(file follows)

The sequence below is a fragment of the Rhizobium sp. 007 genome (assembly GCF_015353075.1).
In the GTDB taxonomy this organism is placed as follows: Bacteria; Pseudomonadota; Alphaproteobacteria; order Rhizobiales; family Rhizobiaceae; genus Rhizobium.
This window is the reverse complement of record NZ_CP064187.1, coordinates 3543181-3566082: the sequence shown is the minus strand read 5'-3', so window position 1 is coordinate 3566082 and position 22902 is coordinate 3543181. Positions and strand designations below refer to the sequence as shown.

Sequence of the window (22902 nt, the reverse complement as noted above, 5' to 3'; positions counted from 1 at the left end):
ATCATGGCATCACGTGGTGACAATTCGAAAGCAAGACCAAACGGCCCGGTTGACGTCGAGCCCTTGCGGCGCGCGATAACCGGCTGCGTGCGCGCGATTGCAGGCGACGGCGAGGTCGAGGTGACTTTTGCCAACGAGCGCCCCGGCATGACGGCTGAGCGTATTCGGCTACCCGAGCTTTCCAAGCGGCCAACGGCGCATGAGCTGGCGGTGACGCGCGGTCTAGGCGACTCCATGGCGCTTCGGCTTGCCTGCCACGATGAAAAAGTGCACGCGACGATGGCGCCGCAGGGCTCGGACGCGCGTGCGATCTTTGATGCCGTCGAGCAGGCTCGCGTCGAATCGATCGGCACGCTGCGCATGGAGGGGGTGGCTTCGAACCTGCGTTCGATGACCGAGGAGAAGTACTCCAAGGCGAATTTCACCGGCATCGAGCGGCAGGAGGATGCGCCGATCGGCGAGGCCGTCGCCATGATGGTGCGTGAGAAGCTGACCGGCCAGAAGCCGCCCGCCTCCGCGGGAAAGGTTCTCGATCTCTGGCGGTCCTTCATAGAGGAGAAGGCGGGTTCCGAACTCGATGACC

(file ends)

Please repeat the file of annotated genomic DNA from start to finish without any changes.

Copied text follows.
The sequence below is a fragment of the Rhizobium sp. 007 genome (assembly GCF_015353075.1).
In the GTDB taxonomy this organism is placed as follows: Bacteria; Pseudomonadota; Alphaproteobacteria; order Rhizobiales; family Rhizobiaceae; genus Rhizobium.
This window is the reverse complement of record NZ_CP064187.1, coordinates 3543181-3566082: the sequence shown is the minus strand read 5'-3', so window position 1 is coordinate 3566082 and position 22902 is coordinate 3543181. Positions and strand designations below refer to the sequence as shown.

Sequence of the window (22902 nt, the reverse complement as noted above, 5' to 3'; positions counted from 1 at the left end):
ATCATGGCATCACGTGGTGACAATTCGAAAGCAAGACCAAACGGCCCGGTTGACGTCGAGCCCTTGCGGCGCGCGATAACCGGCTGCGTGCGCGCGATTGCAGGCGACGGCGAGGTCGAGGTGACTTTTGCCAACGAGCGCCCCGGCATGACGGCTGAGCGTATTCGGCTACCCGAGCTTTCCAAGCGGCCAACGGCGCATGAGCTGGCGGTGACGCGCGGTCTAGGCGACTCCATGGCGCTTCGGCTTGCCTGCCACGATGAAAAAGTGCACGCGACGATGGCGCCGCAGGGCTCGGACGCGCGTGCGATCTTTGATGCCGTCGAGCAGGCTCGCGTCGAATCGATCGGCACGCTGCGCATGGAGGGGGTGGCTTCGAACCTGCGTTCGATGACCGAGGAGAAGTACTCCAAGGCGAATTTCACCGGCATCGAGCGGCAGGAGGATGCGCCGATCGGCGAGGCCGTCGCCATGATGGTGCGTGAGAAGCTGACCGGCCAGAAGCCGCCCGCCTCCGCGGGAAAGGTTCTCGATCTCTGGCGGTCCTTCATAGAGGAGAAGGCGGGTTCCGAACTCGATGACC